Today, the Myanmar authorities’ assertion that the Muslims of Arakan are the Bengali Chittagonian illegal immigrants of British era is absolutely invalid because it totally ignores the abovementioned report of B.R. Pearn (1933) and clarification of R. B. Smart (1917). The accusation that today Arakanese Muslims are the Chittagonian agricultural laborers (coolies) is also wrong because Deputy Commissioner Smart, in his report on pages 103 and 104, clearly mentioned that the ‘coolies come from Chittagong, Kyaukpyu and Sandoway districts,” and “with the exception of a few who obtain further employment, return to their home.”

At the same time, Myanmar’s assertion that all ‘returnees’ were the Rakhine only does not reflect the historical reality of Arakan. We must be fully aware of the fact that the Arakan Kingdom was multi-ethnic and multicultural, as recorded by the famous Bengali poet Alaol in his epic poem Padmavati, written in 1648. Alaol served in the royal palace of Rakhaing kings Narapadigyi (r.1638-1645 CE), Thado Mintar (r.1645—1652 CE), and Sandathu-dhamma (r.1652-1684 CE). In his description of the multi-ethnic and multicultural society of Arakan, which is given below, I counted 41 ethnic groups.

“People from every country, hearing the magnificence of Roshang, Took shelter under the King. Arabian, Michiri [Egyptian], Shami [Syrian], Turkish, Habsi [African], Rumi Khprachani and Uzbek. Lahuri, Multani, Sindi, Kashmiri, Dakkhini (Deccanese), Hindi, Kamrupi [Assamese] and Bangadeshi [Bengali], Ahopai Khotanchari, Karnali, Malayabari, From Achi, Kuchi [Cochi] and Karnataka. Countless Sheik, Soiyadjada, Moghul, Pathan warriors, Rajput, Hindu of various nationals. Avai [Inwa], Burmese, Siam [Thai], Tripura, Kuki to name. How many more should I elaborate? Armenian, Olandaz [Dutch], Dinemar, Engraj [English], Castiman and Franças [French]. Hipani [Spanish], Almani [German], Chholdar, Nachhrani [Nestorian], Many races including Portuguese.”

As such, when we read carefully various historical accounts it is clear that Arakan was a multiethnic and multicultural and that the settlers at various phases of Arakan’s history intermarried with the local people. In particular, the multiethnic and multicultural diversification, as well as the melting or intermixing, took place in central Arakan, far away from the Mayu region. The mixed descendants are also known as the Roshangya that changes into Rohingya in the course of time. This may seem to complicate the scenario because we now have a second layer of Rohingya. Nevertheless, the second layer of the Rohingya does not compromise the aboriginality of the Rohingya; rather it enriches the Rohingya culture and gene pool. Notwithstanding, the second layer of Rohingya was a making of the Rakhine people, their kings, and the Burmese conquerors, and consequently the responsibility devolves onto the Rakhine and their master, the Burmese. Therefore, Myanmar today must handle the Rohingya issue with a sincere sense of due responsibility.

Let us not forget that, in the 17th century, Poet Alaol, like Daulat Qazi, also referred Arakan as Roshang, which is the direct derivative the Sanskrit word ‘Raksha’. Therefore, it is obvious that Arakan was also known as Roshang and as such, the ‘Roshangya’ or later ‘Rohingya’ are also Arakanese. In the later days, due to the racial and cultural divergence, the Arakanese Buddhists prominently became ‘Rakhine’ with Pali inclination and the Arakanese Muslims remain as ‘Rohingya’ having Sanskrit lineage. With the event of the Buddhist dominance, in particular, after the Burmese genocidal occupation of Arakan in 1784, the ‘Rohingya’ faded into the unknown place of history. The Buddhist dominance gradually advanced to Buddhist ultra-nationalism or Myanmarism, which is a hate ideology, (see The Price of Silence. ISBN-13: 978-1928840039, 2005), resulting in ethnic cleansing, with the event of General Ne Win’s fascist militarism in 1962 and his racist Citizenship Act of Burma, 1982. Why is Myanmar still acting as the occupational force? Why is the world tolerating such crimes against humanity? This is 2017, not 1784.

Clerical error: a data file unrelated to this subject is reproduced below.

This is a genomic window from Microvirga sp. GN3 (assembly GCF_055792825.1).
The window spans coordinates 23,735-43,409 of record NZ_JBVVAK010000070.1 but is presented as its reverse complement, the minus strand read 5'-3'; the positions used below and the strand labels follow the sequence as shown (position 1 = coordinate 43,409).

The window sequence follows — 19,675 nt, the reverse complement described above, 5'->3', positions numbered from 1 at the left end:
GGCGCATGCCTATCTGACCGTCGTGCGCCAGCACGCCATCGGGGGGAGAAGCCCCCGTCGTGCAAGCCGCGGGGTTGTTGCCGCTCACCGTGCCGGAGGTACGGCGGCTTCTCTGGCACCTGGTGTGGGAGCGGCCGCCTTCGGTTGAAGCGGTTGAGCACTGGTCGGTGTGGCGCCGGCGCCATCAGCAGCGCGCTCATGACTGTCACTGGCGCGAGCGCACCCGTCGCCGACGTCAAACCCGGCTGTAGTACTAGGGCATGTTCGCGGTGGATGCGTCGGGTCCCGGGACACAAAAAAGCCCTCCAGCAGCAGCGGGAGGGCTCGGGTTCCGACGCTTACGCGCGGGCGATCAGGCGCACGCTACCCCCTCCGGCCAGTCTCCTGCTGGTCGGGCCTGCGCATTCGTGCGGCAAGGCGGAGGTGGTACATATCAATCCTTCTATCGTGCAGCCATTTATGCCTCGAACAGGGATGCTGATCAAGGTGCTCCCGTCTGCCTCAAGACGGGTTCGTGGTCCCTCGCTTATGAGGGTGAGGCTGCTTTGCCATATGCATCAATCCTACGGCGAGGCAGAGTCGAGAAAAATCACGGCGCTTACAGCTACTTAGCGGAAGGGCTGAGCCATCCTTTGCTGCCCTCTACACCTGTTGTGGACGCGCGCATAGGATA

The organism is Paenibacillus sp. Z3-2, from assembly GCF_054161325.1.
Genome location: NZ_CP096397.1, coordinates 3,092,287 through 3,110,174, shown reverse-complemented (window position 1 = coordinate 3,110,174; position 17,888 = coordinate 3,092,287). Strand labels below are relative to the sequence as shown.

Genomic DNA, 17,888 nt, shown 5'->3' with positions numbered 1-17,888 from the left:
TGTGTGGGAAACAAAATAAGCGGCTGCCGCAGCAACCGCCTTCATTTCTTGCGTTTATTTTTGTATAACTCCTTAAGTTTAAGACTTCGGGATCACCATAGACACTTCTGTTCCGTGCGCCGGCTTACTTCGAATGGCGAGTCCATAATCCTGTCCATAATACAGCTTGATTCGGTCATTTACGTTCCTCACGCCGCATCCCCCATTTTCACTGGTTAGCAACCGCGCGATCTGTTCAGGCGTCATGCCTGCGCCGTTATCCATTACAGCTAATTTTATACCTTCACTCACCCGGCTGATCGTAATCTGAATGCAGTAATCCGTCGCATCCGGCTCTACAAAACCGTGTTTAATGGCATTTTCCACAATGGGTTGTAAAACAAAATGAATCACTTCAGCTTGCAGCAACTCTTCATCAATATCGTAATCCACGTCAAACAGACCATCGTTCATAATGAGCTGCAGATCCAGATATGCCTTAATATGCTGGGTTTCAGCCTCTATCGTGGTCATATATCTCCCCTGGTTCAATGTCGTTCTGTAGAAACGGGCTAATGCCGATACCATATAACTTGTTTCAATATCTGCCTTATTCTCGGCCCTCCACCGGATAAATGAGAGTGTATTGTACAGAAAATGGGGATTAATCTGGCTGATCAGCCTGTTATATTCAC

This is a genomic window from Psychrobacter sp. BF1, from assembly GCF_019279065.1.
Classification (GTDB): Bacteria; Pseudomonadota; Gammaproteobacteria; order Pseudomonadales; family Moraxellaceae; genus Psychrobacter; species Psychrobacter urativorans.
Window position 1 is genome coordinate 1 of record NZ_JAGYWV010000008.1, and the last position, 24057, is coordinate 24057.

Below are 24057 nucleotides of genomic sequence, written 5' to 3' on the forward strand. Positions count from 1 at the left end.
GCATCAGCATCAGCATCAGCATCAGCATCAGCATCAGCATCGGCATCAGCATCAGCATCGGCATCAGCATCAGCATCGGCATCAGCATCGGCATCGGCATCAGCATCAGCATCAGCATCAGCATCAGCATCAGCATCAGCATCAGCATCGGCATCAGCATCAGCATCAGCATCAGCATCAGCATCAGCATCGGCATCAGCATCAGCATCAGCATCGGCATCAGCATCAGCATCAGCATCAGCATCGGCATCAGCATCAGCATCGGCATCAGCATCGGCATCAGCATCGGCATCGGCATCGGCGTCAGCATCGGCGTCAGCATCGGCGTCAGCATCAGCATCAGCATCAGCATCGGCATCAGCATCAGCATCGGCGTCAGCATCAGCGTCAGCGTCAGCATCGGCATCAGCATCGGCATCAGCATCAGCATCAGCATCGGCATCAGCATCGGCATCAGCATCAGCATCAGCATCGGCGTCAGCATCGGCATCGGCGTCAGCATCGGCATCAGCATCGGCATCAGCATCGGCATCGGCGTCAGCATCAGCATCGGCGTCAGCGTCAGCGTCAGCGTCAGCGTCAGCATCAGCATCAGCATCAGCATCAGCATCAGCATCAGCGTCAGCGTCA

Part 4: Rohingya – neither Bengali nor Burmese

A study of the linguistic scenario also renders strong support to the abovementioned legends and history of Rohingya aboriginality, elucidating that they are neither Bengali nor Burmese.

It has been established that the Rohingya is a dialect within the Indic (Indo-Aryan) languages of Indo-European language phylum. Therefore, it is native to South Asia as per today’s geographical classification. Burma is included in the Southeast Asia. However, if we look at the map, says the Google Earth, we can easily see that Arakan of Burma is more of South Asia than of Southeast Asia. As a matter of fact, I have concluded that Arakan or the ancient legendary Rakkhapura was an extension of the Brahmaputra Civilization (p 223, The Rakhine State Violence, Vol. 2: The Rohingya). Therefore, it is reasonable to conclude that the Rohingya speakers are indigenous to the region. On the other hand, the Rakhine language is an archaic dialect of today’s Burman language, which is classified as the Tibeto-Burman branch of the Sino-Tibetan phylum. According to Professor Randy J. LaPolla, a distinguished scholar of linguistics the Sino-Tibetan language was originated in the Yellow River valley of China some 6,500 years ago (p 99, The Rakhine State Violence, Vol. 2: The Rohingya). As such, it is clear that the Tibeto-Burman speakers of Myanmar are the emigrants from north China. This squarely invalidates the assertion by the Myanmar scholars and authorities that Myanmar is a native land of the Tibeto-Burman speakers.